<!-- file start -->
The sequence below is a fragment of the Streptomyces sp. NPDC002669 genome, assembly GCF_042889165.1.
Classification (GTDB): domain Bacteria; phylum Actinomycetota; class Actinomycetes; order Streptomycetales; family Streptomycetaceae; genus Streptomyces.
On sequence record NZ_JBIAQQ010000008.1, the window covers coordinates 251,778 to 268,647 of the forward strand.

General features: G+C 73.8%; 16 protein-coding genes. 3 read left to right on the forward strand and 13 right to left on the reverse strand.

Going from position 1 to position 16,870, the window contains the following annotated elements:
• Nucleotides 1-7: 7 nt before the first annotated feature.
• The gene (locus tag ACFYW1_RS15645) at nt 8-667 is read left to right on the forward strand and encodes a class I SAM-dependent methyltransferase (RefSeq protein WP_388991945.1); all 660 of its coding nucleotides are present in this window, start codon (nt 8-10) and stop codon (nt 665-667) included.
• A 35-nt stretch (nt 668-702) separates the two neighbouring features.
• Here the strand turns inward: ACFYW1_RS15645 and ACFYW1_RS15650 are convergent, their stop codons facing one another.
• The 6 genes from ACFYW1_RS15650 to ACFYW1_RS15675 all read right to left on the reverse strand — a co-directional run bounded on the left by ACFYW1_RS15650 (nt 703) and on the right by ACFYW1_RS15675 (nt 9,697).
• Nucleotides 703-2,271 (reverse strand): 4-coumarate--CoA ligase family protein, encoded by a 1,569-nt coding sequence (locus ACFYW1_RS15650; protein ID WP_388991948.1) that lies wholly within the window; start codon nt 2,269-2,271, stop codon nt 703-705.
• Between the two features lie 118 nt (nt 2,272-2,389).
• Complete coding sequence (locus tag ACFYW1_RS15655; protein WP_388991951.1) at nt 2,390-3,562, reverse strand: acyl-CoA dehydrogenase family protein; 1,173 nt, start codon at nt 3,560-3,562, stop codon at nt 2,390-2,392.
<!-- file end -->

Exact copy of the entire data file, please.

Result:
The sequence below is a fragment of the Streptomyces sp. NPDC002669 genome, assembly GCF_042889165.1.
Classification (GTDB): domain Bacteria; phylum Actinomycetota; class Actinomycetes; order Streptomycetales; family Streptomycetaceae; genus Streptomyces.
On sequence record NZ_JBIAQQ010000008.1, the window covers coordinates 251,778 to 268,647 of the forward strand.

General features: G+C 73.8%; 16 protein-coding genes. 3 read left to right on the forward strand and 13 right to left on the reverse strand.

Going from position 1 to position 16,870, the window contains the following annotated elements:
• Nucleotides 1-7: 7 nt before the first annotated feature.
• The gene (locus tag ACFYW1_RS15645) at nt 8-667 is read left to right on the forward strand and encodes a class I SAM-dependent methyltransferase (RefSeq protein WP_388991945.1); all 660 of its coding nucleotides are present in this window, start codon (nt 8-10) and stop codon (nt 665-667) included.
• A 35-nt stretch (nt 668-702) separates the two neighbouring features.
• Here the strand turns inward: ACFYW1_RS15645 and ACFYW1_RS15650 are convergent, their stop codons facing one another.
• The 6 genes from ACFYW1_RS15650 to ACFYW1_RS15675 all read right to left on the reverse strand — a co-directional run bounded on the left by ACFYW1_RS15650 (nt 703) and on the right by ACFYW1_RS15675 (nt 9,697).
• Nucleotides 703-2,271 (reverse strand): 4-coumarate--CoA ligase family protein, encoded by a 1,569-nt coding sequence (locus ACFYW1_RS15650; protein ID WP_388991948.1) that lies wholly within the window; start codon nt 2,269-2,271, stop codon nt 703-705.
• Between the two features lie 118 nt (nt 2,272-2,389).
• Complete coding sequence (locus tag ACFYW1_RS15655; protein WP_388991951.1) at nt 2,390-3,562, reverse strand: acyl-CoA dehydrogenase family protein; 1,173 nt, start codon at nt 3,560-3,562, stop codon at nt 2,390-2,392.